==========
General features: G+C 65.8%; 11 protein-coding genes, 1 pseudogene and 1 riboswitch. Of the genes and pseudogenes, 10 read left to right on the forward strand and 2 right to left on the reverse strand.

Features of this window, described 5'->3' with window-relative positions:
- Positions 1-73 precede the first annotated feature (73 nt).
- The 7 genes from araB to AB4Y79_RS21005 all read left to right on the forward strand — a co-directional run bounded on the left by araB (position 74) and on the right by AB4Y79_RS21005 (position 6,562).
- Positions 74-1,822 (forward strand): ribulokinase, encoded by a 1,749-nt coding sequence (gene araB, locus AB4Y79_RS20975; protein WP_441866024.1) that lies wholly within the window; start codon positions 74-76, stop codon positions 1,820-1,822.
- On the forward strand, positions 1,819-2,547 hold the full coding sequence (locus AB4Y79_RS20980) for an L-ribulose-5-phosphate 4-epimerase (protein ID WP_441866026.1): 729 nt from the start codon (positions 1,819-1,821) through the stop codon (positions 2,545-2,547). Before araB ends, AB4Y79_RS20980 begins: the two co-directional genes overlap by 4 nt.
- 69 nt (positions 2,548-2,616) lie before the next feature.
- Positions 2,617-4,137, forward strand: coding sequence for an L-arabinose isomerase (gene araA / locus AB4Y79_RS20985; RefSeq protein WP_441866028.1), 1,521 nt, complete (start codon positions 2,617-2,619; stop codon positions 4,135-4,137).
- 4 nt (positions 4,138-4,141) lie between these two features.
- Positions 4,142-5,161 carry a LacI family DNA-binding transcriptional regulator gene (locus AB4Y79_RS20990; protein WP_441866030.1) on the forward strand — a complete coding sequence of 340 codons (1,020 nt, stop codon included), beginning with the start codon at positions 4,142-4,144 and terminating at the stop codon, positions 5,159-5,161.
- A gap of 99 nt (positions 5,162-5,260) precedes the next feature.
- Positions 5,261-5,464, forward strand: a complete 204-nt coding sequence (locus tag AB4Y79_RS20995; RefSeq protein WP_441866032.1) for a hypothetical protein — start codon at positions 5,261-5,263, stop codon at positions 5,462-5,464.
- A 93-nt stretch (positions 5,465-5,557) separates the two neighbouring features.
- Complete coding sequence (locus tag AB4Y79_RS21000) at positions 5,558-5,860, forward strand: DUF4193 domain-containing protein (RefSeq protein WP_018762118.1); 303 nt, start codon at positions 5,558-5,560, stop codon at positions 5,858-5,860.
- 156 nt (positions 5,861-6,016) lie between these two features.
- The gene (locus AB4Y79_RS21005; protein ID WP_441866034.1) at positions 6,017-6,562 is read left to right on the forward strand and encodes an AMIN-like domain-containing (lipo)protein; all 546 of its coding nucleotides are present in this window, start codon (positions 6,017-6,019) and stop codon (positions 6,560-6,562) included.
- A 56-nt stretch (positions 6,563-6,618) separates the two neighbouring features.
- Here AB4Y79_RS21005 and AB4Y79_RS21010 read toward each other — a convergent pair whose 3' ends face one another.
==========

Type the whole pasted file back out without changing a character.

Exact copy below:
General features: G+C 65.8%; 11 protein-coding genes, 1 pseudogene and 1 riboswitch. Of the genes and pseudogenes, 10 read left to right on the forward strand and 2 right to left on the reverse strand.

Features of this window, described 5'->3' with window-relative positions:
- Positions 1-73 precede the first annotated feature (73 nt).
- The 7 genes from araB to AB4Y79_RS21005 all read left to right on the forward strand — a co-directional run bounded on the left by araB (position 74) and on the right by AB4Y79_RS21005 (position 6,562).
- Positions 74-1,822 (forward strand): ribulokinase, encoded by a 1,749-nt coding sequence (gene araB, locus AB4Y79_RS20975; protein WP_441866024.1) that lies wholly within the window; start codon positions 74-76, stop codon positions 1,820-1,822.
- On the forward strand, positions 1,819-2,547 hold the full coding sequence (locus AB4Y79_RS20980) for an L-ribulose-5-phosphate 4-epimerase (protein ID WP_441866026.1): 729 nt from the start codon (positions 1,819-1,821) through the stop codon (positions 2,545-2,547). Before araB ends, AB4Y79_RS20980 begins: the two co-directional genes overlap by 4 nt.
- 69 nt (positions 2,548-2,616) lie before the next feature.
- Positions 2,617-4,137, forward strand: coding sequence for an L-arabinose isomerase (gene araA / locus AB4Y79_RS20985; RefSeq protein WP_441866028.1), 1,521 nt, complete (start codon positions 2,617-2,619; stop codon positions 4,135-4,137).
- 4 nt (positions 4,138-4,141) lie between these two features.
- Positions 4,142-5,161 carry a LacI family DNA-binding transcriptional regulator gene (locus AB4Y79_RS20990; protein WP_441866030.1) on the forward strand — a complete coding sequence of 340 codons (1,020 nt, stop codon included), beginning with the start codon at positions 4,142-4,144 and terminating at the stop codon, positions 5,159-5,161.
- A gap of 99 nt (positions 5,162-5,260) precedes the next feature.
- Positions 5,261-5,464, forward strand: a complete 204-nt coding sequence (locus tag AB4Y79_RS20995; RefSeq protein WP_441866032.1) for a hypothetical protein — start codon at positions 5,261-5,263, stop codon at positions 5,462-5,464.
- A 93-nt stretch (positions 5,465-5,557) separates the two neighbouring features.
- Complete coding sequence (locus tag AB4Y79_RS21000) at positions 5,558-5,860, forward strand: DUF4193 domain-containing protein (RefSeq protein WP_018762118.1); 303 nt, start codon at positions 5,558-5,560, stop codon at positions 5,858-5,860.
- 156 nt (positions 5,861-6,016) lie between these two features.
- The gene (locus AB4Y79_RS21005; protein ID WP_441866034.1) at positions 6,017-6,562 is read left to right on the forward strand and encodes an AMIN-like domain-containing (lipo)protein; all 546 of its coding nucleotides are present in this window, start codon (positions 6,017-6,019) and stop codon (positions 6,560-6,562) included.
- A 56-nt stretch (positions 6,563-6,618) separates the two neighbouring features.
- Here AB4Y79_RS21005 and AB4Y79_RS21010 read toward each other — a convergent pair whose 3' ends face one another.